In the seventh century Tang dynasty, a scholar named Xuanzang left the capital city of Chang’an in present-day central China to visit and study in the Buddhist regions of central and south Asia. In each community, he commented on public monuments and the accessibility of Buddhist relics, which he felt was the most noteworthy form of local material culture. When he returned from what is now Afghanistan, Pakistan and India after traveling for 17 years, Xuanzang’s descriptions were archived and would eventually become the popular story Journey to the West.
Some 1300 years later, Edward W. Said wrote about Orientalism as the product of European imagination and defined in opposition to the self-awareness of “the West”. And in the early fifteenth century – as European scholars were turning towards humanism and the intellectual traditions that would support Descartes and the foundations of the modern museum – distinctions between east and west can be seen as arbitrary and politically motivated. Each of these geo-cultural definitions reflect the perspective and specific context of the author as well as their audience.
As museum professionals engaged with goals of the TAKING CARE Project, how then do we understand the “Western”-ness of our institutions? What does a “Western” museum look like, how are its methods distinguished from other forms of exhibition, collection or cultural preservation? Based on the travels of Xuanzang described above, for example, one could argue that people have been visiting sites for the exchange, protection and display of valued material heritage – e.g. the relics of the Buddha – since before the Common Era. Why, even in conversation, do we speak about museums as the product of “Western” thinking when there is evidence that our present institutions are part of a larger, global history of care and curation?
Personally, as a conservator specializing in ethnographic collections, I find science a particularly problematic source of expertise for this so-called “Western” model of museum practice. It is science – and the use of microscopes and wearing of lab coats, for example – that is supposed to give me the technical knowledge and authority to study and care for material heritage in this setting. It is also science – and its industrial application– that led to the development and widespread use of biocides in our collections, many of which have persisted as hazardous residues.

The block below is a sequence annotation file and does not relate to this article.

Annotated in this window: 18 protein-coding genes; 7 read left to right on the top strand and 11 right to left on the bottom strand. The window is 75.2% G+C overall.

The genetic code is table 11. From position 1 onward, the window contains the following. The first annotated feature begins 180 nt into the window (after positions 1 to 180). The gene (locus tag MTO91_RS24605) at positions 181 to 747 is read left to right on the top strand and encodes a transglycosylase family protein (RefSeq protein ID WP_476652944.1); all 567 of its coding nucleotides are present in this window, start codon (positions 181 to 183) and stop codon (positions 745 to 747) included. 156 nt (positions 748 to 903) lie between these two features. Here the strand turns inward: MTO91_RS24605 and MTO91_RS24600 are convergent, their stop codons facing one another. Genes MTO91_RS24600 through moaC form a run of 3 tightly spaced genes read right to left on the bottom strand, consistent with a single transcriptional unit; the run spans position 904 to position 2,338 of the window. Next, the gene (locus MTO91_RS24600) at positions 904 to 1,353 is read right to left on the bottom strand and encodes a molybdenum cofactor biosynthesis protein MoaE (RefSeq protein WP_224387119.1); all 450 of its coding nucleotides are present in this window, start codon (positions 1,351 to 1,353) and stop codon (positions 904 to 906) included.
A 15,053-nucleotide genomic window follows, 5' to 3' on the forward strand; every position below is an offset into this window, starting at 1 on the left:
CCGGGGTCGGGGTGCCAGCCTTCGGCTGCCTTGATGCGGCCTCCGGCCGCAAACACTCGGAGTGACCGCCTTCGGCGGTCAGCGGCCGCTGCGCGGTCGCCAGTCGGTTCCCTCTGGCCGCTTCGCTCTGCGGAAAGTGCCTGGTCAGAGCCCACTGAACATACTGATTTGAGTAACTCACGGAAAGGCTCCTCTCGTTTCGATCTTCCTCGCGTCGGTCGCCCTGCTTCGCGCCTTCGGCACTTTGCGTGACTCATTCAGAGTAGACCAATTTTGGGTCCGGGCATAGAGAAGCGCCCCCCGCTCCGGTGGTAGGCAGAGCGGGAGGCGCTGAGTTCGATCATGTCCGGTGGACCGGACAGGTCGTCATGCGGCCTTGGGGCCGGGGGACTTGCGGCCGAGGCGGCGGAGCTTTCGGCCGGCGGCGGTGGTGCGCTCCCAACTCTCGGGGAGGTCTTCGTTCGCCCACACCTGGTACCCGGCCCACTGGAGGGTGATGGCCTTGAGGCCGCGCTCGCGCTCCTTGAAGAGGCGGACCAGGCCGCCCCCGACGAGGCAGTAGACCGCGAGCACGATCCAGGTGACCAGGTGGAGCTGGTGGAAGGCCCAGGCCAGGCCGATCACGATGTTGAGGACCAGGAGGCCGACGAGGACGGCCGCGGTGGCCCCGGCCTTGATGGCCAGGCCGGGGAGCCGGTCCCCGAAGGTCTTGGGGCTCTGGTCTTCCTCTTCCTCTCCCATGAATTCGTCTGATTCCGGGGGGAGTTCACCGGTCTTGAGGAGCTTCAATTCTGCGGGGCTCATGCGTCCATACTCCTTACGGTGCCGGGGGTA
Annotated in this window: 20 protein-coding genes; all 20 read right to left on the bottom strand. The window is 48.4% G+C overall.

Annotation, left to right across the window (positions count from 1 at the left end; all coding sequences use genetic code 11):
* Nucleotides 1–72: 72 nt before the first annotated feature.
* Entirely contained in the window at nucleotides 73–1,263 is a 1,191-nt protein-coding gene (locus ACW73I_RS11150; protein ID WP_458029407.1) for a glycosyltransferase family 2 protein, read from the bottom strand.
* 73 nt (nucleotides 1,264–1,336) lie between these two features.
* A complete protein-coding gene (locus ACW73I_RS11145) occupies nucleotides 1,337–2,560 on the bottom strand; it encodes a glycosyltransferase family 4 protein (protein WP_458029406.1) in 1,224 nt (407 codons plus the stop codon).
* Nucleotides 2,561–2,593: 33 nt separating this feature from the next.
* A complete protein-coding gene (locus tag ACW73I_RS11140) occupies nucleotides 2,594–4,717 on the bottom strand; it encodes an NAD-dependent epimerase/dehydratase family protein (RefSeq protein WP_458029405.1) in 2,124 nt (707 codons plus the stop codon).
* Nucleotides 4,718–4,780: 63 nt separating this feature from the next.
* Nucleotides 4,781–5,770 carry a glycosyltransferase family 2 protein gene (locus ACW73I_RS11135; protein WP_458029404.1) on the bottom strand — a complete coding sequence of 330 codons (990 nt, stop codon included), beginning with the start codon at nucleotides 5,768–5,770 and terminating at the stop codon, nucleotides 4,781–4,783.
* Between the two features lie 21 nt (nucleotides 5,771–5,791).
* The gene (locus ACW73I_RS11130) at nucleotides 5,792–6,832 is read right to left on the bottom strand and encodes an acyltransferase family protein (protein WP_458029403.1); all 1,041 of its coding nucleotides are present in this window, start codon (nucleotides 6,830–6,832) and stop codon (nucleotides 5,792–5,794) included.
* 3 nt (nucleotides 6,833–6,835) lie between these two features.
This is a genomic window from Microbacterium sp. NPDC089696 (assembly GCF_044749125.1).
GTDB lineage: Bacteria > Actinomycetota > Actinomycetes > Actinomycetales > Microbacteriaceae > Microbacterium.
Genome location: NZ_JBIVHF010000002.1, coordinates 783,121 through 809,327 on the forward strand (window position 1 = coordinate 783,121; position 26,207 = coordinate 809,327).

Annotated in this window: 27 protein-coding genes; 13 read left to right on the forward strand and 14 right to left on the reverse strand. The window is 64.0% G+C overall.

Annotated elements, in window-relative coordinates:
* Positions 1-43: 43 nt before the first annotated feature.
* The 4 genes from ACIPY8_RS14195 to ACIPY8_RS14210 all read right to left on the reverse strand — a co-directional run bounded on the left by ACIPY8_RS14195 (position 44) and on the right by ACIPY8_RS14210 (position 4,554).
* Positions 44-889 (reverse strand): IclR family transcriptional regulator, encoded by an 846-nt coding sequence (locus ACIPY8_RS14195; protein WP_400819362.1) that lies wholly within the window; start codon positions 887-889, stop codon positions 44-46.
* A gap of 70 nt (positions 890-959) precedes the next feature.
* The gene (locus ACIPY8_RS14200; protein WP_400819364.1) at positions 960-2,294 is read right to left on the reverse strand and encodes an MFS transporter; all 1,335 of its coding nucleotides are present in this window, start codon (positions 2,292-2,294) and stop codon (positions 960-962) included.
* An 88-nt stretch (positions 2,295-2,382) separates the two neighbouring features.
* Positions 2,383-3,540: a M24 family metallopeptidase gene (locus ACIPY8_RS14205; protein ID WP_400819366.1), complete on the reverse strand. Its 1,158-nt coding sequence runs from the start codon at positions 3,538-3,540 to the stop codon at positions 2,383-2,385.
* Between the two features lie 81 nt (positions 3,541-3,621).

Yet as Thomas Kuhn explored in The Structure of Scientific Revolutions (1962), systems of empirical learning which are recognized as “science” are the product of their specific social, historical and material contexts. I often consider this when faced with objects that exhibit skilled resource management or evidence of repair previous to collection. How does my training as a conservator – and the way I communicate my expertise – shape the way these systems of care and material knowledge are valued by museums?
Working with a global diversity of material heritage, I find that “science” is a larger and more complex category of study, observation, skill, and documentation than what I have learned to use as a museum professional. And yet I am often surprised in our discourse by the ways in which science has been framed as a European invention characteristic of museum practice, especially when so many of us are simultaneously invested in re-evaluating and challenging the authority of our institutions. In an ethnographic collection, how can a science - or any methodology - be universally neutral or appropriate?
During my involvement with the TAKING CARE Project, I’ve seen many of my colleagues in European ethnographic museums engaging with the ways in which these collections have been and continue to be shaped by identity, wealth, nationalism, displacement, migration, and feelings of custodianship. I’ve been especially encouraged where this professional community has embraced its complexities and responsibilities by focusing on practical change, access and knowledge exchange. At the same time, I’m concerned by the ways in which we have left some of our key vocabularies like “the West” and “science” – both closely linked to the definition of a European museum – unexamined and relatively unchallenged.
Like “America”, I find “the West” a vague and amorphous idea that reflects a very specific perspective on cultural geography, and it often obscures more than it illustrates. On the other hand, “the Americas” I can locate in space and time. Precision and an awareness of scale – referring to specific cultural histories, languages, practices or groups; placing the local within the global, national or regional – may be key to expanding the ways in which we define our institutions and communicate our goals.